Oven-Seared Lamb Chops

Using the oven gives you perfect lamb chops with less work and far less mess.
TIME 20 to 30 minutes
MAKES 4 servings
1 garlic clove, optional
2 pounds bone-in lamb chops (any kind, at least 1 inch thick)
Salt and freshly ground black pepper
2 lemons, quartered, for serving

1 Turn the kitchen fan on and, if you can, open a window. Heat the oven to its maximum temperature, ideally 500°F, and set a rack in the lowest possible position (if you can, put it directly on the oven floor). Set a large ovenproof skillet on the rack and let it heat in the oven until it is almost smoking, 5 to 15 minutes, depending on your oven.

2 While the pan is heating, cut the garlic clove in half if you’re using it and rub it all over the meat. Carefully remove the heated pan from the oven, sprinkle its surface with a generous pinch of salt, add as many of the chops as will fit without overcrowding, and immediately return the pan to the oven.

3 Roast the chops until seared and dark brown underneath; they’re ready to turn when they release from the pan easily, 2 to 5 minutes, depending on the thickness of the chops. Cook on the other side to the desired doneness, another 2 to 5 minutes; start checking the inside with a sharp knife after 2 minutes. Remove the chops from the pan, sprinkle with pepper, and let them rest for at least 5 minutes; if you’re cooking in batches, pour any juices over the meat and repeat with the remaining chops. Serve with the lemon.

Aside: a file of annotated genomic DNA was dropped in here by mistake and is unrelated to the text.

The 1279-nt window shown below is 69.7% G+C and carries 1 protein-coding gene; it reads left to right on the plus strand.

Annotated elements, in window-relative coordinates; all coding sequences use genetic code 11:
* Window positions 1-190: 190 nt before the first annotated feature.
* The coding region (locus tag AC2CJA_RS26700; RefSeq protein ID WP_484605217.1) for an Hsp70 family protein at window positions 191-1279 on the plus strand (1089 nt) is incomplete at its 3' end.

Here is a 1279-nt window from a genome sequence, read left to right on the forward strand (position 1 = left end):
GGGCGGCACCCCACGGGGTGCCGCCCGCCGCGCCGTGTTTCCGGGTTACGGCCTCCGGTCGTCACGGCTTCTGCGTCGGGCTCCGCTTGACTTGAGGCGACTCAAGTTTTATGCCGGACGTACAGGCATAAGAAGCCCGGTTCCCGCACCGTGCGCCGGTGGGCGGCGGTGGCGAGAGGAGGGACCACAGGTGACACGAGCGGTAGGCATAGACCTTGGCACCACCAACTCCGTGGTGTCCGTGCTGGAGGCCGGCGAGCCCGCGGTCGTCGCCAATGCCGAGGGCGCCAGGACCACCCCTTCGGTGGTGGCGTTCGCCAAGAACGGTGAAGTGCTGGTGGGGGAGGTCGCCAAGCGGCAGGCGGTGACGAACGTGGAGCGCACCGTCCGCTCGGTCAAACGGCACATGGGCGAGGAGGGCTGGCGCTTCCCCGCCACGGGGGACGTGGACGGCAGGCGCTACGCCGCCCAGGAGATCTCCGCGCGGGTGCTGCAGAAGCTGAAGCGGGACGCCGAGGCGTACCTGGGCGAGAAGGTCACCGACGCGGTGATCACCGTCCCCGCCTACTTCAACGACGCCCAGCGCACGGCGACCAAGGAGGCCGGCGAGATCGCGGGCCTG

• Lamb chops can come from the ribs, loin, or shoulder. Rib and loin chops are both bone in with a small amount of fat and cook up quite tender. They’re best eaten rare to medium-rare. Since they’re small, figure 2 or more per person. Rib chops are the most familiar: They have little bones (like handles) sticking out of the ends, and when they’re still attached in a single roast, they’re known as rack of lamb. If you can, get them 2 ribs thick so they don’t cook too fast. Loin chops are like mini T-bone steaks with the bone in the center. Chops cut from the shoulder, which are less expensive, fattier, and more flavorful, are best cooked to medium so more of the gristle softens. They’re much bigger than other chops, so 1 per person is usually enough.

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